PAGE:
A Vacation in Scotland: Exploring Edinburgh

As June turned to July Pam and I traveled to Scotland for a vacation. We had a great time exploring and experiencing Edinburgh and the Highlands. It was wonderful to spend time with Matt and Lauren. In addition to being excellent company they also gave us great tips and lined up many of the details for us when we were on our own. Thanks to their help we were able to make the most of our visit.

We arrived in Edinburgh on Friday morning (SBP⇒ SFO⇒ YYZ ⇒EDI). After the overnight flight we relied on caffeine and adrenaline, skipped a nap, and explored Edinburgh. During our time in Scotland we saw Edinburgh, Fort Augustus, Inverness, and Aberfeldy. I’m going to split the blog posts up into a few sections: Edinburgh, the Botanic Gardens, the Highlands, and the Drummond Castle gardens.

Here are some highlights from Edinburgh.

We stayed in a great flat near the Grassmarket. The Edinburgh Castle sat above the flat and Grassmarket, very conspicuous and very cool.

The Edinburgh Castle viewed from Grass Market.

The Edinburgh Castle viewed from Grassmarket.

On our first day we went to the National Museum of Scotland. The museum houses all sorts of interesting things. The rooftop garden has some great plants and good views of the city. The main room is also impressive.

Museum.

The National Museum of Scotland main room.

We toured the Edinburgh Castle. From the castle walls the views of the city were impressive. We saw St. Cuthbert’s Church, where we went to a Sunday service with Matt and Lauren. The church is very old and grand.

Saint Cuthbert's.

Saint Cuthbert’s Church, viewed from the Edinburgh Castle.

Edinburgh 10sf

Saint George’s Church, viewed from the Edinburgh Castle.

The Holyrood Palace was not open to visitors because the Queen and Duke of Edinburgh were in residence. We walked to the gate, but we were not able to go inside.

The Holyrood Palace was closed during our visit.

The Holyrood Palace was closed during our visit.

The old streets were fun to walk. The Royal Mile was great, and many lesser known streets were also well worth exploring. So much history.

Walking the streets.

Walking the streets.

On the Royal Mile we saw the David Hume statue with the lucky toe (notice the different color of the big toe, polished by many visitors grabbing it for luck). This is a humorous tradition, considering Hume despised talk of superstition and luck.

The lucky toe.

David Hume and his lucky toe.

While sitting on the top half of a doubledecker bus we got stuck in traffic. But it was a fortuitous traffic jam. Traffic stopped for a parade. And we had a front row (second level) seat.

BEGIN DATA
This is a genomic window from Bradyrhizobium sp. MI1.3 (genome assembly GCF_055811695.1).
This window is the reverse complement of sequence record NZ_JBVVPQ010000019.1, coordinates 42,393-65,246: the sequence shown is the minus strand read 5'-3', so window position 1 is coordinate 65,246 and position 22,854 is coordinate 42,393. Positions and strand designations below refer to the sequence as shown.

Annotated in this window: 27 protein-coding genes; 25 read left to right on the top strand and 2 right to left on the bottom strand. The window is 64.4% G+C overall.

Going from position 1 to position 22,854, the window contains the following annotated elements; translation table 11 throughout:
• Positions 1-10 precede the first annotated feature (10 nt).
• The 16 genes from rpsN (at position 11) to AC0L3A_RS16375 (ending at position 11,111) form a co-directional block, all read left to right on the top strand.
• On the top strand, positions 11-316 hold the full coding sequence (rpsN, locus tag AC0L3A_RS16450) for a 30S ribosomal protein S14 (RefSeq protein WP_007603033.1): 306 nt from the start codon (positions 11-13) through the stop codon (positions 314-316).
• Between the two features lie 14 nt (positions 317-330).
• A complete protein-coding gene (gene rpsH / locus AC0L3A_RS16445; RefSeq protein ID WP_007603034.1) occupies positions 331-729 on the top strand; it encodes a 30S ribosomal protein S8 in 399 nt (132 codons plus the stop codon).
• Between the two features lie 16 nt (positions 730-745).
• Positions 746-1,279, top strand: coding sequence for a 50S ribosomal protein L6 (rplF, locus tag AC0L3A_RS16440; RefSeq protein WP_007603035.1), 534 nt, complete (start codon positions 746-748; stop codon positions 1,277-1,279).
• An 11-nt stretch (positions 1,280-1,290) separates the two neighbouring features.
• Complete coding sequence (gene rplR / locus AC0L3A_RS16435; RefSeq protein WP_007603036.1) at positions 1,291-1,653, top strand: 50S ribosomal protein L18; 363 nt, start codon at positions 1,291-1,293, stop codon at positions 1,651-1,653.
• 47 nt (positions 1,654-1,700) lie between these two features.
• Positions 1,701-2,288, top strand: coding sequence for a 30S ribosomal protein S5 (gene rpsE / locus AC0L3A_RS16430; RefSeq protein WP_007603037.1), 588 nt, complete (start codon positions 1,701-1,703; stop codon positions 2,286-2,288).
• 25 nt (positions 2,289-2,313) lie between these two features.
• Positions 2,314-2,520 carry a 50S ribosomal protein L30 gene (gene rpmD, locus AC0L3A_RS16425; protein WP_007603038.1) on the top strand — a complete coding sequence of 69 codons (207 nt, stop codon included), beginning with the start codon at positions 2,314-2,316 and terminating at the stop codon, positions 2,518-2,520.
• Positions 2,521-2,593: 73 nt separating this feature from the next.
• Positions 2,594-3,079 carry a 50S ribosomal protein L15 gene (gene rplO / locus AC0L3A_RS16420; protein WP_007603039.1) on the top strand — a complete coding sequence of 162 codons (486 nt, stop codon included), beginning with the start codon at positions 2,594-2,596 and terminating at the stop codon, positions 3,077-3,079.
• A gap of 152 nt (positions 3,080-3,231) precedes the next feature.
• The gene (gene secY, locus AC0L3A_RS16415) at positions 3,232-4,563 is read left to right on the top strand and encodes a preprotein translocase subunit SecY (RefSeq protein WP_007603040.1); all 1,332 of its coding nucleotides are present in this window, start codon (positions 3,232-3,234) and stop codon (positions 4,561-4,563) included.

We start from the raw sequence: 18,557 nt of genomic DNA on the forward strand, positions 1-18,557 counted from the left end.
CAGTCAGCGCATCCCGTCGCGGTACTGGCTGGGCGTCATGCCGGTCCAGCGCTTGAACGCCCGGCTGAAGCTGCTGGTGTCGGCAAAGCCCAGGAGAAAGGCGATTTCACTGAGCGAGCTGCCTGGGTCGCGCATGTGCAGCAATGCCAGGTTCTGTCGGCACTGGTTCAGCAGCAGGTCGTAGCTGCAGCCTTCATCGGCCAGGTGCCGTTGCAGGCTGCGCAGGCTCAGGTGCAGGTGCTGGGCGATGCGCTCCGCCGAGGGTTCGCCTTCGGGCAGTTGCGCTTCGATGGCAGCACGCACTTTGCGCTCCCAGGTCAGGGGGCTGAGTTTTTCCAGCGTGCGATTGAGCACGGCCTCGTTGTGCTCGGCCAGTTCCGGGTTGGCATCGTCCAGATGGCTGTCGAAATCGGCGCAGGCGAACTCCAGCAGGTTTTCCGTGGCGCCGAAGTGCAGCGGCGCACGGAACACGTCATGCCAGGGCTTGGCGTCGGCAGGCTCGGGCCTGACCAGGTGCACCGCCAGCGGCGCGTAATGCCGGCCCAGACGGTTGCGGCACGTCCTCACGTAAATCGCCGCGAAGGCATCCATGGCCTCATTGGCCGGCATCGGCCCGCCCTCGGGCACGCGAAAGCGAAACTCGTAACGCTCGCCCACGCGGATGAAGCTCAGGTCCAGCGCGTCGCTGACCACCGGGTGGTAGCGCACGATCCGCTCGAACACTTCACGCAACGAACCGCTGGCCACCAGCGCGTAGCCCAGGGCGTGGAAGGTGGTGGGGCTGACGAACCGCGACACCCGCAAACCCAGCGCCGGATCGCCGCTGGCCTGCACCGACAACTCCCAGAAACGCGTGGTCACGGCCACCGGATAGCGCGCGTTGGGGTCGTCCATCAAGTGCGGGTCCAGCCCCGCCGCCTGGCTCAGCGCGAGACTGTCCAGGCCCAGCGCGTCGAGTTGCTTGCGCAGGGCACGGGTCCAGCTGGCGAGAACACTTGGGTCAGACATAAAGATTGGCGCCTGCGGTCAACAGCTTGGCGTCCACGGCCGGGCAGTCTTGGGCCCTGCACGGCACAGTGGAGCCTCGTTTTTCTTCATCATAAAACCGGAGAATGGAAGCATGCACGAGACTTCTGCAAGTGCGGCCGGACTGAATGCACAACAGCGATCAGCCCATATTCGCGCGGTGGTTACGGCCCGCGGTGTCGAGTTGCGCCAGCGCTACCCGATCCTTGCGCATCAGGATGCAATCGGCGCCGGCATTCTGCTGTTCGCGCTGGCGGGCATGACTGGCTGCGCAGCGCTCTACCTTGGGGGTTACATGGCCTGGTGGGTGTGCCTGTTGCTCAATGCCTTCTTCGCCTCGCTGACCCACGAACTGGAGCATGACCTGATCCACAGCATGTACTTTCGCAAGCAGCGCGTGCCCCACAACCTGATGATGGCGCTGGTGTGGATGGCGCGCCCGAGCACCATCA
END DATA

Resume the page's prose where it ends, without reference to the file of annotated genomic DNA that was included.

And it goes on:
A parade.

A parade.

Edinburgh 4sf

We hiked to Arthur’s Seat. The hike was a pleasant stroll. At the top we had spectacular 360° views of the coastline, towns, and the city. So much green.

A photo from Arthur's Seat.

A photo from Arthur’s Seat.

As we were hiking up the trail intermittent rain was falling. This resulted in dramatic mixes of clouds and sun.

The view from Arthur's Seat.

The view from Arthur’s Seat, Edinburgh on a sunny, cloudy, rainy, and clear day.

The view from Arthur's Seat.

The  Edinburgh Castle viewed from Arthur’s Seat.

Pam on Arthur's Seat.

Pam looks at Edinburgh from Arthur’s Seat.

On the hike back down we stopped at the ruins of St. Anthony’s Chapel. From there Calton Hill was impressive.

Ruins

Calton Hill viewed from the St. Anthony’s Chapel ruins.

In Edinburgh we saw a very cool clock made from plants.

A clock of plants.

A clock of plants.

Edinburgh is such a fun city to explore.

A picture with the castle.

A picture with the castle.

Another place we visited was Bruntsfield Links. it is one of (if not the) oldest public golf courses in Scotland (and maybbe the world?). I played 36 holes of golf–which was pure bliss.

Golfing!

Golfing at Bruntsfield Links.

Fore!

Fore!

Highlights from the course include sinking a 41 ft chip, getting complimented by an elderly Scottish golfer with a delightful accent (“Great green shot!”) when I hit a green in regulation, and just soaking up how fun it was to be on this old course.

Lining up a putt.

Lining up a putt.

During my time in Edinburgh I often referred to the Scott Monument as the Villain’s Lair (you can see it in my picture of Edinburgh Castle from Arthur’s Seat in the lower right part of the photo). It reminds me of a place where an evil genius would reside. I paid a few pounds to take the staircase to the top. It was probably the narrowest staircase I have ever navigated. The staircase opening shrinks on the ascent, so by the time you reach the top it is very small.

The view from the villain's lair.

The view from the villain’s lair.

These photos and words are just a glimpse of what we experienced in Edinburgh. I’ll follow up with more from the trip soon.

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